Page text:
How much do state-level business conditions matter?

Georgeanne M. Artz, Kevin D. Duncan, Arthur P. Hall and Peter F. Orazem have a new paper on that topic.  The answer seems to be that state-level business conditions do not matter so much, at least not in their currently measurable forms:

This study submits 11 business climate indexes to tests of their ability to predict relative economic performance on either side of state borders. Our results show that most business climate indexes have no ability to predict relative economic growth regardless of how growth is measured. Some are negatively correlated with relative growth. Many are better at reporting past growth than at predicting the future. In the end, the most predictive business climate index is the Grant Thornton Index which was discontinued in 1989.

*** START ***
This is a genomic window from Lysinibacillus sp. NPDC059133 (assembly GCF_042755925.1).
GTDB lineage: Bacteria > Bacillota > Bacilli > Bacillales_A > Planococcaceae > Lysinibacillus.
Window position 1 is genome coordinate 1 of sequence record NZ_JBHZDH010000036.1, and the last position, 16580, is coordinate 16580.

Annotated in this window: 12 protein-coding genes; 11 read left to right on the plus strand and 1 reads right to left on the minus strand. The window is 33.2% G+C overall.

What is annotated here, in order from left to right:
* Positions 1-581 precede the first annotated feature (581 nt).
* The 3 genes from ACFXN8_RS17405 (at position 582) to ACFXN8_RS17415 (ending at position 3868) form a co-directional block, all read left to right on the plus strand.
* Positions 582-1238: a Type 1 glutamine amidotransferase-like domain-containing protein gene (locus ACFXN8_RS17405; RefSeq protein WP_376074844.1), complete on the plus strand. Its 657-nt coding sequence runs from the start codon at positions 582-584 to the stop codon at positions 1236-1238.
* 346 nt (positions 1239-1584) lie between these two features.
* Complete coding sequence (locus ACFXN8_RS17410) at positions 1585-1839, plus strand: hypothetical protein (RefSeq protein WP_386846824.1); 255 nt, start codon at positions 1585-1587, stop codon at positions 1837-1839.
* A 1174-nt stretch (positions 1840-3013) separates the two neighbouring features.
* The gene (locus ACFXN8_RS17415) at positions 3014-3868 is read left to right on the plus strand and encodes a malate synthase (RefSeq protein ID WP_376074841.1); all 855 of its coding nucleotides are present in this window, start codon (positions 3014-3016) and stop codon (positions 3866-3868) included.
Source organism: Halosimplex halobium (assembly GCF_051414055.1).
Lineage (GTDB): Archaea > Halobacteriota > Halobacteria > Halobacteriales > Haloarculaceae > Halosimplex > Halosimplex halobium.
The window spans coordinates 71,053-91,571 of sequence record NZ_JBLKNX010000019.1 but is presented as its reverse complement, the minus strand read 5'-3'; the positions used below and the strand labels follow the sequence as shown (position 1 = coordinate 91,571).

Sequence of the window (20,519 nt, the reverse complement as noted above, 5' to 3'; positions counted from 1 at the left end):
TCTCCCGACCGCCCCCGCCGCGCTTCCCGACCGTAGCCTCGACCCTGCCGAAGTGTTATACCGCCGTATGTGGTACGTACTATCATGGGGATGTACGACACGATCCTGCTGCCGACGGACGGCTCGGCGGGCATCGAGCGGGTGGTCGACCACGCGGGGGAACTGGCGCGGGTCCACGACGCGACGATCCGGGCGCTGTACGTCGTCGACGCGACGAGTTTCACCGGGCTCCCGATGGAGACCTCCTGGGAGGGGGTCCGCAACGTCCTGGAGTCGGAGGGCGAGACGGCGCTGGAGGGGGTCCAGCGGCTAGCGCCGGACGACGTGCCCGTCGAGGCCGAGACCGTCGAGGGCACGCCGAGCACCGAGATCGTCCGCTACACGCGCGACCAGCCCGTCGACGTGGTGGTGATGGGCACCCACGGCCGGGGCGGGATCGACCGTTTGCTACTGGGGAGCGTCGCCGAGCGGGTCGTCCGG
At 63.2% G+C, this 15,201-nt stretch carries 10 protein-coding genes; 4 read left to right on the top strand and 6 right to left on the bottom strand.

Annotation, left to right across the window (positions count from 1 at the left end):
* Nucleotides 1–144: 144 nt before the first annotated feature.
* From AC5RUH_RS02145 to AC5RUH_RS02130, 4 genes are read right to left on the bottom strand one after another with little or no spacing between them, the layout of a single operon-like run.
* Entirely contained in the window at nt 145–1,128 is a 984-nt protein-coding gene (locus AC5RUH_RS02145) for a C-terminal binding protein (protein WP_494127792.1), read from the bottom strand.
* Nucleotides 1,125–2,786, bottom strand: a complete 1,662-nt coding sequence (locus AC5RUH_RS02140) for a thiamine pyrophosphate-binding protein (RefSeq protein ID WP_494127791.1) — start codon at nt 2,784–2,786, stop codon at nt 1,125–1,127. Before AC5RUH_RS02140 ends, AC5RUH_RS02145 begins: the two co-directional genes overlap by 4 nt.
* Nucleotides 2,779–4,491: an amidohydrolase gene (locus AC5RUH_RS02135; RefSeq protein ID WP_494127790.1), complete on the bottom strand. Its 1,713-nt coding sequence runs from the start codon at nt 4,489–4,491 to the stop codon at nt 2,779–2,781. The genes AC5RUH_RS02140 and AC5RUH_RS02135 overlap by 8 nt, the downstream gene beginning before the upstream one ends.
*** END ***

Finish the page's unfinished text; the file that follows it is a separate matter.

While I don’t think this is the final word on the topic, the burden of proof clearly lies on the side which claims they do matter a good deal.


Behind a pay wall. So it hard to ask the right questions.

Did they include Puerto Rico in their study? Hawaii? Alaska?

Eleven states is a very small sample. Any reason why it is so small? The obvious question is what distinguishes these states. Are they all North-Eastern? Did they cover the whole country?

Anyone who thinks that the state-level does not matter should invest in Puerto Rico.

They are looking at relative economic performance of (I think) counties on state borders. What would be the relevant border for PR? I don't think they discount the possibility of significant regional differences.

Here is an accessible paper by one of the same authors that appears to be based on the same or a very similar analysis. NB: Koch money funded it.

Good points, but I think the overarching problem is that these are complicated and dynamic questions not easily solvable with simple statistical comparisons. I don't think this study can really confirm or disconfirm my priors, because of the complexity, so I'm free enough of having to defend my ideology to notice the following: